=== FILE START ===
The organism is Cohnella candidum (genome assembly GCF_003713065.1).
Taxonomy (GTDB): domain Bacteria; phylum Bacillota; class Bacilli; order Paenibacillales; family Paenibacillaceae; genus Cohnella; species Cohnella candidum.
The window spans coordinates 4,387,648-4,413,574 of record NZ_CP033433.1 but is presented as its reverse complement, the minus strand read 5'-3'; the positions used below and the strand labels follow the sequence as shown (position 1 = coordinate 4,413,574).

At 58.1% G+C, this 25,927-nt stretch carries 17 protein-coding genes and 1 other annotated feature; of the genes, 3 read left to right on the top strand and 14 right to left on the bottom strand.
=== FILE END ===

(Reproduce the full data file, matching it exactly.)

The organism is Cohnella candidum (genome assembly GCF_003713065.1).
Taxonomy (GTDB): domain Bacteria; phylum Bacillota; class Bacilli; order Paenibacillales; family Paenibacillaceae; genus Cohnella; species Cohnella candidum.
The window spans coordinates 4,387,648-4,413,574 of record NZ_CP033433.1 but is presented as its reverse complement, the minus strand read 5'-3'; the positions used below and the strand labels follow the sequence as shown (position 1 = coordinate 4,413,574).

At 58.1% G+C, this 25,927-nt stretch carries 17 protein-coding genes and 1 other annotated feature; of the genes, 3 read left to right on the top strand and 14 right to left on the bottom strand.